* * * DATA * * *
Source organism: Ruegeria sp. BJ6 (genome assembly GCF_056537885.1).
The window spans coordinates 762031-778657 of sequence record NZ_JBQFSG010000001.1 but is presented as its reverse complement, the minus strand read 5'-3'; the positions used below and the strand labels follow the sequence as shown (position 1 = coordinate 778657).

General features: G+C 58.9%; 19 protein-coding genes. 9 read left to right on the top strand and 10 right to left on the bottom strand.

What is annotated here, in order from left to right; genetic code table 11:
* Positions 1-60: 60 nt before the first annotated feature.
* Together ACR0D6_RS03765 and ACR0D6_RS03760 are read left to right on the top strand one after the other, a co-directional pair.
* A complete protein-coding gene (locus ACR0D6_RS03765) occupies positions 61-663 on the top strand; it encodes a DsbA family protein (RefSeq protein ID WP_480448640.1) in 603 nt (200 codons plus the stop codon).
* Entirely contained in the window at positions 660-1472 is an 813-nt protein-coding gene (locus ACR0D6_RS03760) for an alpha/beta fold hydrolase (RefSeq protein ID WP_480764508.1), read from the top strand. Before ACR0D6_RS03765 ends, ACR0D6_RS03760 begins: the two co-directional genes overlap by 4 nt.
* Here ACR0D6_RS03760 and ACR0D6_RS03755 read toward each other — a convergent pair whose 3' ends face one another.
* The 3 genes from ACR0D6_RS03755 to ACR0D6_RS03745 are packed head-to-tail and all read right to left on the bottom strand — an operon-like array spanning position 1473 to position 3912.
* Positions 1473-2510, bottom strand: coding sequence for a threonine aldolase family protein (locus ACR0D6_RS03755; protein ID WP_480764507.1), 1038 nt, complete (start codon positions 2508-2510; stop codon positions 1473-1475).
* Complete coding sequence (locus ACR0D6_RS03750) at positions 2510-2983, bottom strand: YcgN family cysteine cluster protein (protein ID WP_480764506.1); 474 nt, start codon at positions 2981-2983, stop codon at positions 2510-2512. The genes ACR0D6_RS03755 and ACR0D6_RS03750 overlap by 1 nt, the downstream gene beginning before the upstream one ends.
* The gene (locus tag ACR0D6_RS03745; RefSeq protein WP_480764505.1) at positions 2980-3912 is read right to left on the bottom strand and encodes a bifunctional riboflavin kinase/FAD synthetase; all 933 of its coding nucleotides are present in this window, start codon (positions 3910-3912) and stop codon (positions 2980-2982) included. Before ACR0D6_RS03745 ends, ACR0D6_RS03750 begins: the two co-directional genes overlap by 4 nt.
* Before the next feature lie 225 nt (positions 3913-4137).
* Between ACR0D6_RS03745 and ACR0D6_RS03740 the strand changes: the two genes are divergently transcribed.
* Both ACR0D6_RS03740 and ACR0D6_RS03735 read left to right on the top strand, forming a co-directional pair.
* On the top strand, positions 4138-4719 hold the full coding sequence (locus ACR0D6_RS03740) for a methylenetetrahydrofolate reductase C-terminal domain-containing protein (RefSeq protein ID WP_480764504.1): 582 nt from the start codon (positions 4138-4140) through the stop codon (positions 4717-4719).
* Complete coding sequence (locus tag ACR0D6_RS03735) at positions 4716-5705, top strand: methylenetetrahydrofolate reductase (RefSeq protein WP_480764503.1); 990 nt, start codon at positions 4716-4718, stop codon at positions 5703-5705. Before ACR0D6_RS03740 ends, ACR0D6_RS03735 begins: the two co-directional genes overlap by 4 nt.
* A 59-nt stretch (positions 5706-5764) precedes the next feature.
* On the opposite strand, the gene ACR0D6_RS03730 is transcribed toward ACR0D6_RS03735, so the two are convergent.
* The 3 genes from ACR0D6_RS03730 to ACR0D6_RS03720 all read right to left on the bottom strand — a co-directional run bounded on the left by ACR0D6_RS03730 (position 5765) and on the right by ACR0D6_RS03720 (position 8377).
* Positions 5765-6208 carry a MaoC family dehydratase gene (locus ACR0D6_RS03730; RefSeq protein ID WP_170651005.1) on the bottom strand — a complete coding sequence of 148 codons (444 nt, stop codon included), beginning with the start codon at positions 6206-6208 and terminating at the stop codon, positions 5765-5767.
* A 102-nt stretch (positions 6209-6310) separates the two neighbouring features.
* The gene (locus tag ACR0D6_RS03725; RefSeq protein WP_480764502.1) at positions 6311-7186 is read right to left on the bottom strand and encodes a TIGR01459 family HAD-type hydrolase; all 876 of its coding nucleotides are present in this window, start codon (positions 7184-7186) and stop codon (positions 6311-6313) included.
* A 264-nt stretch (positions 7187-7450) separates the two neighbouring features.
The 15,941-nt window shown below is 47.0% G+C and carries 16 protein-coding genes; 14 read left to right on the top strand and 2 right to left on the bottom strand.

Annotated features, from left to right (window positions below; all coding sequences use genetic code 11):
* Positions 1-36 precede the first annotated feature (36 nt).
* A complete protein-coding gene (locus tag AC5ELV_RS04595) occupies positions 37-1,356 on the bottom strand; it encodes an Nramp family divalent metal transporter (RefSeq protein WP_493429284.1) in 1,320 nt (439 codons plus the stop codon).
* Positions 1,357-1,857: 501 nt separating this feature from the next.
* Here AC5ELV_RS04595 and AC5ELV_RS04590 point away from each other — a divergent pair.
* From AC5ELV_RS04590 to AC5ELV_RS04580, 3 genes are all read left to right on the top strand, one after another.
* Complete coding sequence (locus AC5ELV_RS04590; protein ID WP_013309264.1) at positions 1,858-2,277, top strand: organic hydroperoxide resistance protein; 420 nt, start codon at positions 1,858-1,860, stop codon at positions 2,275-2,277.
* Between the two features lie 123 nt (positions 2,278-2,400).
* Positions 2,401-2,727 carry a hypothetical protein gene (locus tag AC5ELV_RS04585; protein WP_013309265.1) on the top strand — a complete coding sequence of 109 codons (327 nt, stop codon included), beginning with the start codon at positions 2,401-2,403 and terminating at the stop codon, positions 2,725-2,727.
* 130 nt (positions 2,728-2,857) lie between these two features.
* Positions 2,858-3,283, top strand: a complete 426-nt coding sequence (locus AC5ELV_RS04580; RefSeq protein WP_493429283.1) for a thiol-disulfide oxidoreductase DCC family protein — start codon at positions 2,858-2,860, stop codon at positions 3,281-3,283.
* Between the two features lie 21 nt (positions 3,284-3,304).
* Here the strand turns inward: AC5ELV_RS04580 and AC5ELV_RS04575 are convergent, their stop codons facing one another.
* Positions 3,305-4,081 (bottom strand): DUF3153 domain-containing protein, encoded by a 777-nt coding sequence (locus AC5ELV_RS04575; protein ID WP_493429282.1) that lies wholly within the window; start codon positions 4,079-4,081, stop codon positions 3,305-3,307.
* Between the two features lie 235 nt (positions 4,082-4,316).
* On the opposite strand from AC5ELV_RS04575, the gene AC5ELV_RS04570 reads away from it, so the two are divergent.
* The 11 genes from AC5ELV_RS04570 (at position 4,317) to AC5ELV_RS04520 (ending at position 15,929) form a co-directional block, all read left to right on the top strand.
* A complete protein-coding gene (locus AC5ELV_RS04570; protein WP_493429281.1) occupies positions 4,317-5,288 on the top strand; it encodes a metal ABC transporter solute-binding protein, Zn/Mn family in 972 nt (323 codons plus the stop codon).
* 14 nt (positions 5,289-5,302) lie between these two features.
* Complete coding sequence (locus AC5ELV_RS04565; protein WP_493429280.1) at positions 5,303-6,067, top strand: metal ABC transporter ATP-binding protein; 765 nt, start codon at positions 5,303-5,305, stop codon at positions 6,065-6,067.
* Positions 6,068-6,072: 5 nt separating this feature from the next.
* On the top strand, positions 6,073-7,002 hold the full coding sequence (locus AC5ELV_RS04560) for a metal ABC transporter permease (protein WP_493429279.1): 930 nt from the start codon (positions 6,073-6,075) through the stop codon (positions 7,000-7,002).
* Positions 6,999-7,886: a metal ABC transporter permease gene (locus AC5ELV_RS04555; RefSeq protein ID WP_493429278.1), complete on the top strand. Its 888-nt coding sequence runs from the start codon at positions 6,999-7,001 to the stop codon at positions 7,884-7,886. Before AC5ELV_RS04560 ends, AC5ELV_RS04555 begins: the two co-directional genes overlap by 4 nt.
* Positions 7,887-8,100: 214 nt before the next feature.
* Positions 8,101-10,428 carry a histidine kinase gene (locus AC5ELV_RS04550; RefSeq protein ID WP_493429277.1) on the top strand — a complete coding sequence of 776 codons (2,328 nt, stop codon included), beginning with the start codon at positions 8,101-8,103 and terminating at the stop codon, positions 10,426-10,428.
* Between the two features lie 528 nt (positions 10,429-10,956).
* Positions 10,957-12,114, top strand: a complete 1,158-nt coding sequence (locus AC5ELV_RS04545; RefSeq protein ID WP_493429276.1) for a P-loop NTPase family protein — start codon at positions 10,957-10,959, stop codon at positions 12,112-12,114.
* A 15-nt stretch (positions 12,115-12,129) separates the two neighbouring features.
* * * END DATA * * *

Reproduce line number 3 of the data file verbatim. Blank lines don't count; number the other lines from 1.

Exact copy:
General features: G+C 58.9%; 19 protein-coding genes. 9 read left to right on the top strand and 10 right to left on the bottom strand.